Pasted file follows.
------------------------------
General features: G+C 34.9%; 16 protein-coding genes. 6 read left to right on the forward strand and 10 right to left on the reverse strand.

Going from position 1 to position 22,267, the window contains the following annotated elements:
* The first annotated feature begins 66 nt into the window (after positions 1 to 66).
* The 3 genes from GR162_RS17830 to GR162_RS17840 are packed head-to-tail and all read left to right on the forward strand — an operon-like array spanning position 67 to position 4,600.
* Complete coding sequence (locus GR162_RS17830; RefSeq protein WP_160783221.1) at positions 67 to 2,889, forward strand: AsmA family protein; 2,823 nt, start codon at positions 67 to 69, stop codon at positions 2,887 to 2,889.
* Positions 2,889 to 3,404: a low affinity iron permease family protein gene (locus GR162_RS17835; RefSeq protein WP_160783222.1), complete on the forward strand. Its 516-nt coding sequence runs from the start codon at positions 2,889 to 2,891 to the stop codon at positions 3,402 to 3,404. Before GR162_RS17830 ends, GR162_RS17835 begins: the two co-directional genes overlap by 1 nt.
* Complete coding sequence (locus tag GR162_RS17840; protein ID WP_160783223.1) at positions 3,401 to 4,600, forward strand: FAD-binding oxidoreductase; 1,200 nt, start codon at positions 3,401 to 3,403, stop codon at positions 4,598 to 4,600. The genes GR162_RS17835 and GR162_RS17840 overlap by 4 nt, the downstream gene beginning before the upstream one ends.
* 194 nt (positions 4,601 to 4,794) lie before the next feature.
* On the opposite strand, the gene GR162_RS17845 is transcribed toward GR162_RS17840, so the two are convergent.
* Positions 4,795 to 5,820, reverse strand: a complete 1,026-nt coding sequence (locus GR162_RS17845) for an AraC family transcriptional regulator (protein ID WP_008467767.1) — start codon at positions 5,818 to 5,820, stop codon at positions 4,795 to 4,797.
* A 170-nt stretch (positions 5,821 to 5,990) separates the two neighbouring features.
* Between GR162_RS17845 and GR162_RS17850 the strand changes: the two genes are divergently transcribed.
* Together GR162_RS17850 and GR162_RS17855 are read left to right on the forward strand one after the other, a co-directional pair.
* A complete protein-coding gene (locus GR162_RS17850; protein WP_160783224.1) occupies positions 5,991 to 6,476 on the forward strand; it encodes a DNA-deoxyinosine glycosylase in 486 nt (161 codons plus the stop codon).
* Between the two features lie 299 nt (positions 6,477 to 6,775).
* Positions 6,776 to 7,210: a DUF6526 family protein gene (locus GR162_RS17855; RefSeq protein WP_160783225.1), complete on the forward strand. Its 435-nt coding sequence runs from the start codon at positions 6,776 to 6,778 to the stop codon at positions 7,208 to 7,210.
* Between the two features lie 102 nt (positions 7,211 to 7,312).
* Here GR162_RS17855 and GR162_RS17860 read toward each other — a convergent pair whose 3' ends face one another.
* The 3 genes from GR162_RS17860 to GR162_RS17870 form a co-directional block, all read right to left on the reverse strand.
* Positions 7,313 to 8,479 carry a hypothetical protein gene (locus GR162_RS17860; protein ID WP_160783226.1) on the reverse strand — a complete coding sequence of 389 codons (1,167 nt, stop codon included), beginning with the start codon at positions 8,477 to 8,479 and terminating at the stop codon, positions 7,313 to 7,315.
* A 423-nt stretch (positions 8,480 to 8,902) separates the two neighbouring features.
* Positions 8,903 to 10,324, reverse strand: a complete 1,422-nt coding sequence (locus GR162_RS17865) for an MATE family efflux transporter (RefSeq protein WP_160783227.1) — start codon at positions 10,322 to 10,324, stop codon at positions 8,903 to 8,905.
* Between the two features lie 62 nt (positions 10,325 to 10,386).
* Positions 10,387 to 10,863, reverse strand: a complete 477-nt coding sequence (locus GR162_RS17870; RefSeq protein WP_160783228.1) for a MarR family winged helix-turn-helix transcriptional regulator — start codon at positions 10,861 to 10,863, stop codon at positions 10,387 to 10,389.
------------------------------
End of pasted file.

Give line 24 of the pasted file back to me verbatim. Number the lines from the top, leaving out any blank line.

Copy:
* Positions 10,387 to 10,863, reverse strand: a complete 477-nt coding sequence (locus GR162_RS17870; RefSeq protein WP_160783228.1) for a MarR family winged helix-turn-helix transcriptional regulator — start codon at positions 10,861 to 10,863, stop codon at positions 10,387 to 10,389.